That brings us back to Tang and his unhappy crew. Now days the World Nitrogen Economy has a different problem. Haber-Bosch makes plenty of bio-nitrogen, but its in the wrong place. Nitrogen from our waste streams and agricultural runoff are causing red tides and even so, it looks as if there might not be enough food for humanity in 20 years. All the fish being collected for cheap protein are an attempt to move nitrogen up the food chain so we can eat it. The oceans are a major example. Over a third of the humanity eats fish as a major protein source and 98% of fisheries in the world are fully or over exploited.
Human beings satisfy their nitrogen needs for protein by eating digestible forms of nitrogen in plants or meat. Population growth is no longer limited by the production of fixed nitrogen, but rather by the ability of agriculture to turn the crude nitrogen pool — both chemical fertilizers and recycled nitrogen back into human consumable protein.
The solution is to replumb the world nitrogen cycle to make it more efficient, leave some fish for the 22nd century and avoid famine. Here are examples of Nitrogen Economy shortcuts for the 21st century.
- Meat without the animals. Expensive protein sources like meat can be replaced with plant products. Cutting animals out of the food chain eliminates the need to feed the animal, raise it up, just to eat it. There are quite a few companies doing this already. Some are making meat-like foods out of plant proteins (I call this Mock Duck Tech): Impossible Foods, Hampton Creek, and Ripple Foods are examples.
- Microbial Food. Beyond that, its possible to take nitrogen entirely from nitrogen salts (fertilizer) and Ag byproduct (like starch from leaves) to make food directly. Invitro Meats and Modern Meadow grow their meat directly from cells, Clara Foods brews egg whites from yeast.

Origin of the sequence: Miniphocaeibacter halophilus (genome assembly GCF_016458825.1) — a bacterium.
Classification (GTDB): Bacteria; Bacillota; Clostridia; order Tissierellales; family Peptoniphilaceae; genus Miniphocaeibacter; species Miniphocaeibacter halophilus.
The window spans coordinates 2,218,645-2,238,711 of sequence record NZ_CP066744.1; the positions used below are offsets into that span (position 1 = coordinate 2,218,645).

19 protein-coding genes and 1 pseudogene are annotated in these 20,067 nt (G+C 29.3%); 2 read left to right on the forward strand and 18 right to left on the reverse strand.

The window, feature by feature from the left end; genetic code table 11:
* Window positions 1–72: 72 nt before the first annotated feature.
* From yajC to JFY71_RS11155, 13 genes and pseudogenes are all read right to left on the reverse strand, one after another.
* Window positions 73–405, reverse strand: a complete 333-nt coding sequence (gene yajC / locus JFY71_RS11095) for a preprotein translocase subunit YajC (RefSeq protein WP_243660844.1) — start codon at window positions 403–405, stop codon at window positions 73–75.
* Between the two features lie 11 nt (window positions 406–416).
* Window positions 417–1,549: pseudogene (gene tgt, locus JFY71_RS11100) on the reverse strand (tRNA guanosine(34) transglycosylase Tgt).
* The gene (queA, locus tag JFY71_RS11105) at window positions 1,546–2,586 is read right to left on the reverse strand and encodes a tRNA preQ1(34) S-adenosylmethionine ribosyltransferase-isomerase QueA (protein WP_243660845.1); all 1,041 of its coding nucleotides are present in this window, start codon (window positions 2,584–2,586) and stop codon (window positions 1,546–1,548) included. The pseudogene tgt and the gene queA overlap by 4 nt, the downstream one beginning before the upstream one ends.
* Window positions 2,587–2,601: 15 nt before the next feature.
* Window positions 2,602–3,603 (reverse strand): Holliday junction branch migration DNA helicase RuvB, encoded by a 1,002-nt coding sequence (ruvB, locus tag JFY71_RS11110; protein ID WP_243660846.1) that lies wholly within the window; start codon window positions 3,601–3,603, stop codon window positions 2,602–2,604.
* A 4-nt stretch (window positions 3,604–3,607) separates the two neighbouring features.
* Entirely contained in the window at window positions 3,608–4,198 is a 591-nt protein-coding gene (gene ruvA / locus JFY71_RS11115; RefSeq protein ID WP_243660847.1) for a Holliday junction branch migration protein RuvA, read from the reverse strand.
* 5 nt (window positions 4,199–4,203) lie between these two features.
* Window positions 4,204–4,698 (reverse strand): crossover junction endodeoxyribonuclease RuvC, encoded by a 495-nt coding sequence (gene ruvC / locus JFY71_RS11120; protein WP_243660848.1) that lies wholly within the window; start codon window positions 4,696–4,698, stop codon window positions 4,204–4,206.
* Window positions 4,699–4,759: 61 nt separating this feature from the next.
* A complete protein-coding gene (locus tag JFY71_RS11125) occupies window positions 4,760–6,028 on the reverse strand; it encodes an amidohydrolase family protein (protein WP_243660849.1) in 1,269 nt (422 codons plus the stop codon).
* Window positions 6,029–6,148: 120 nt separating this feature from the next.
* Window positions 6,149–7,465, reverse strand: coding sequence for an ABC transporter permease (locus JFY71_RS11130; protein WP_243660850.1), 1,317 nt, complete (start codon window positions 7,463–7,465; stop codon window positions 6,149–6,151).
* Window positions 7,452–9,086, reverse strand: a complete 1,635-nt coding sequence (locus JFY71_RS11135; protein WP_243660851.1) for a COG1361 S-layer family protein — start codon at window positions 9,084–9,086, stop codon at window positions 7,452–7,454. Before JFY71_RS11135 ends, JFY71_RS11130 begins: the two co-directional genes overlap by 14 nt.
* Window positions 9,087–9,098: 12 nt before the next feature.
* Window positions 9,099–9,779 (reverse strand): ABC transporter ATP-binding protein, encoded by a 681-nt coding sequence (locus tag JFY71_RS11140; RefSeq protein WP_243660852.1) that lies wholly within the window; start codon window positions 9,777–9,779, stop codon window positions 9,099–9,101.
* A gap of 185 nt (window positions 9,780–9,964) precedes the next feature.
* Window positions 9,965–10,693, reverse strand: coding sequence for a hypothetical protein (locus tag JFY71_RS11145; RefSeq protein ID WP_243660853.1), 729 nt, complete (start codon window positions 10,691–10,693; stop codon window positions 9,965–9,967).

- Agtech. GMO plants produce more, taste better, last longer, are more nutritious, resist fungal, repel insect attacks. Properly planned genetically modified organisms are the products of tools and can really add to the value of the foods we have.
- Reuse / Recycle. About 30% of all food grown is wasted. Although we want to overlook it, human waste accounts for a large percentage of nitrogen leaving the economy. Rather than overload and imbalance the environment, it would be very efficient to get it back into food form faster. Can we grow cheap protein for feed applications from sterilized waste streams?
- Alternative protein sources. Faster growing, protein rich crops can add to the modern diet. Quinoa is a popular new protein source, but crickets, duckweed, and algae are candidate sources for protein. They can all be cultured to grow to harvest much more frequently than conventional crops.
- Farm Tech. Using automation, data and enclosed greenhouses can reduce agricultural runoff and make more efficient use of water and nitrogen fertilizers. Hydroponic and aeroponic agriculture technologies get nitrogen and other nutrients into the plant more efficiently, so that crops can be harvested in a fraction of the time and year round.
All of these ideas are enhancing the efficiency of our conventional Agriculture. While lots of people will continue to eat only organic food, looking at the system as a whole will be necessary to feed all of us with the greatest possible quality and safety.
Ron Shigeta is a BioTech VC interested in the Future of Food.